Introduced by Gwinnett County firefighter engineer and assistant public information officer Donald Strother, Lawrenceville Mayor Judy Jordan Johnson perhaps best put into perspective how solemn the morning of Sept. 11, 2019, was, as county officials gathered to remember the same day 18 years ago.

“Today we remember those who left home and told their families, ‘Be safe, I love you,’ and never came back,” she said. “We remember where we were on Sept. 11, 2001.”

A lineup of local elected officials and leaders of law enforcement agencies spoke during an annual Sept. 11 ceremony at the Gwinnett County Justice and Administration Center’s Fallen Heroes Memorial on Wednesday. All of them remembered where they were on that day.

Chief Deputy Lou Solis said he had recently moved to Gwinnett County and was a retired U.S. Army Ranger. During his 20 years in the military, he would bring reports to then-General Officer Timothy J. Maude, a tough but fair general who brought a grin to Solis’ face as he remembered working for him in the U.S. Army.

“We would brief him on the special operations side, classified briefs,” Solis said. “He was fair. … He was one of those guys that wanted to know, ‘Why would Rangers be treated differently than anyone in the Army?’”

Maude was promoted to lieutenant general and was working in the Pentagon the day American Flight 77 was commandeered by hijackers and crashed into the building, killing 190 people. Maude was one of them.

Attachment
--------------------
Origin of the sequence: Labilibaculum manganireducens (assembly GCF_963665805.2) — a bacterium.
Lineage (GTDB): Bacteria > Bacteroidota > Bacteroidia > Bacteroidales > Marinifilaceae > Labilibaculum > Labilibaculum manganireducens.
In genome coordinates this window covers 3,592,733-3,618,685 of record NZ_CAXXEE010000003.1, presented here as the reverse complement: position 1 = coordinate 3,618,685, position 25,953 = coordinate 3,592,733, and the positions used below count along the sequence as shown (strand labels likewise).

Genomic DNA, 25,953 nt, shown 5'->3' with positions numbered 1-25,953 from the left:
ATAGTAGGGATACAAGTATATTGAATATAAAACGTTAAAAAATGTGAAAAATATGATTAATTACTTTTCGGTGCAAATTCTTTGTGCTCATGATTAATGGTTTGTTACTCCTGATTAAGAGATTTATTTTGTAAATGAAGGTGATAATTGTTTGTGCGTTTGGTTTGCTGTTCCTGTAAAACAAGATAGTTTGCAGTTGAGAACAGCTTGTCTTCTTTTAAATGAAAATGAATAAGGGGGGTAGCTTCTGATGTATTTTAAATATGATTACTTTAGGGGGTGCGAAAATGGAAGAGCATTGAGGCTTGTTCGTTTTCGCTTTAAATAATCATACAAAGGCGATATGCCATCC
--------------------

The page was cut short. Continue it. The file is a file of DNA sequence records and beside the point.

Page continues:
“I would see him every month,” Solis said during his ceremonial remarks. “He was one tough guy, but he was a great guy.”

Another question that ran through his head as the aftermath of the attack unfolded was what could happen to him next? Solis said, even as a retired special operations soldier, he was subject to be recalled. It was even more likely since he was recently retired.

“My thing is, ‘Where are we? What are we doing? What’s going on? Do I have to be somewhere?’” Solis said.

Officials who made remarks during the ceremony included Gwinnett County Commission Chairwoman Charlotte Nash, Georgia State Senator Renee Unterman, Gwinnett County Police Chief Butch Ayers and Lawrenceville Police Chief Tim Wallace.

Gwinnett County Fire Department Chief Russell Knick asked for those in attendance to remember the innocent lives lost and the sacrifices of the first responders, and also to take time to recognize the first responders making sacrifices today, nearly two decades after the attack.

The monument was a particularly poignant sight to rest a new wreath in honor of the nearly 3,000 that died because it is also the site of a list of American veterans, police officers and firefighters who were killed in action or in the line of duty. Knick’s grandfather, James Ivan Knick, was a Suwanee police chief killed in the line of duty in 1965. In addition to his unique connection to the monument, Knick reflects on the firefighters he and some of his retired former colleagues worked alongside when he spends time at the monument.

Since the Sept. 11 attacks, Knick said local law enforcement agencies and emergency services have emphasized cohesiveness in their day-to-day operations.

“Even when we’re having school shooting type training — it’s not the same as 9/11 — but it’s brought us together where we know we have to work together and rely on each other so when you have a big incident happen, it’s not the first time you’re seeing these people,” Knick said.